It's a philosophy that Marshall has been living for years, both in her community and in her career in education.

A mother, wife, educator, basketball coach and active community volunteer, Marshall added to her growing list of credentials Sunday, earning a master's of education degree in curriculum studies, with a specialty in supporting diverse learning needs. It's her fourth university degree, having already earned a bachelor of arts degree focused on Mi’kmaq studies from the University College of Cape Breton (now Cape Breton University) in 1999, a bachelor of education degree specializing in diverse cultures and languages from St. Francis Xavier University in 2001, and a master's of education degree in leadership and administration from St. FX in 2010.

She has more than 10 years of experience teaching in the classroom and for the last few years has worked as a student services consultant with Mi’kmaw Kina’matnewey serving students with diverse learning needs.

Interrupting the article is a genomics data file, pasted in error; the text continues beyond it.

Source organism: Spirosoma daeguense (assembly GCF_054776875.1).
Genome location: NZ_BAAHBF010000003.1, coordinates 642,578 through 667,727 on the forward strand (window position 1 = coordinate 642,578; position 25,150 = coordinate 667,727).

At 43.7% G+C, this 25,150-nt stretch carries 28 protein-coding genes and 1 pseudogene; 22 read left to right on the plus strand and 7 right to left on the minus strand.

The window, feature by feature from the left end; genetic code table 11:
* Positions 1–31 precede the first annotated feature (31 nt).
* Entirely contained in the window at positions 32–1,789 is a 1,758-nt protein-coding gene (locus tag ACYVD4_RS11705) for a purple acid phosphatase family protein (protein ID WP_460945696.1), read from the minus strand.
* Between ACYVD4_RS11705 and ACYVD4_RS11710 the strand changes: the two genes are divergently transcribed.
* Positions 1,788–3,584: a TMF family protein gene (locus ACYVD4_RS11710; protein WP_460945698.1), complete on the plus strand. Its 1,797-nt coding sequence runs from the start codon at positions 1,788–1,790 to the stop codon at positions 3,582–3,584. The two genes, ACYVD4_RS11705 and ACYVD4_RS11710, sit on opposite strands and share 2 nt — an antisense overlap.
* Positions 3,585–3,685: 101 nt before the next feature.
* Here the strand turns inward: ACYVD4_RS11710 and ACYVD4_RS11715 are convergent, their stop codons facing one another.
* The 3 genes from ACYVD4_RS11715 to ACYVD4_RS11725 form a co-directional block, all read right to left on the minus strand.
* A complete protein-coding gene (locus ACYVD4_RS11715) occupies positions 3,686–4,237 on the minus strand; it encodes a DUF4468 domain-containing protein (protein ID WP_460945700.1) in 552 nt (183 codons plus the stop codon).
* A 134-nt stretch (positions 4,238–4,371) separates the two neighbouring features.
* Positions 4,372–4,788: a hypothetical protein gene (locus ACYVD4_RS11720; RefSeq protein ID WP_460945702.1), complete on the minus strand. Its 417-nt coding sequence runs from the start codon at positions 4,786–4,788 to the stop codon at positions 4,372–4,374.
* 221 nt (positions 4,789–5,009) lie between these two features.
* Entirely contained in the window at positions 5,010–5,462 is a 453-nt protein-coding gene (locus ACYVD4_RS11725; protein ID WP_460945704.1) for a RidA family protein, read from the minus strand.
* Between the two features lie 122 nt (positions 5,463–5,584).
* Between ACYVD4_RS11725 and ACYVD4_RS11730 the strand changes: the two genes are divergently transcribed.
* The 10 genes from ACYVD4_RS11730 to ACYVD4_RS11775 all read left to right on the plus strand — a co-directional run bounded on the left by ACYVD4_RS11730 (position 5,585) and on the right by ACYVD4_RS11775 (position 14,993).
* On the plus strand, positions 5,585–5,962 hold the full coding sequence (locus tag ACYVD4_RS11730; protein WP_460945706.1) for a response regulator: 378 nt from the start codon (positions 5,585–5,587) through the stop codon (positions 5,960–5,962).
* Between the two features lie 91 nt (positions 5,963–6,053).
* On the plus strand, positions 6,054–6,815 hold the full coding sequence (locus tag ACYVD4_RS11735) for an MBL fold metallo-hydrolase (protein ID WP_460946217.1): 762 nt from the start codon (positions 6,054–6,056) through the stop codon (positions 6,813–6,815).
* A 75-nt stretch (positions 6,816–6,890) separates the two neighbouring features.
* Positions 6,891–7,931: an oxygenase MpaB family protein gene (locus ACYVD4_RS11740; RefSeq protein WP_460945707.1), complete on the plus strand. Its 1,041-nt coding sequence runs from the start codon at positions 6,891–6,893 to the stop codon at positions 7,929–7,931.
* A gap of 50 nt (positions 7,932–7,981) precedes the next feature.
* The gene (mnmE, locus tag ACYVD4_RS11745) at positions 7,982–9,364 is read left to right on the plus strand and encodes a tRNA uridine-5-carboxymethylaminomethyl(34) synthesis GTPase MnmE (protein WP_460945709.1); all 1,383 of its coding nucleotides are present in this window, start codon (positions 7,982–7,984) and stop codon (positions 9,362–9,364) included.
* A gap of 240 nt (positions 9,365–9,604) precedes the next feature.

"I work with teachers in our MK board in the area of special education, so I provide professional development and ongoing training opportunities in that area," she said.

Marshall was able to earn her latest master's degree while continuing to live and work in Cape Breton, as Mount Saint Vincent offered the program in a satellite location in Membertou. As a mother of three, including a 10-year-old son with autism, Marshall has a very personal interest in advocating for children with special needs, and takes with her from Mount Saint Vincent new knowledge and new skills in her field.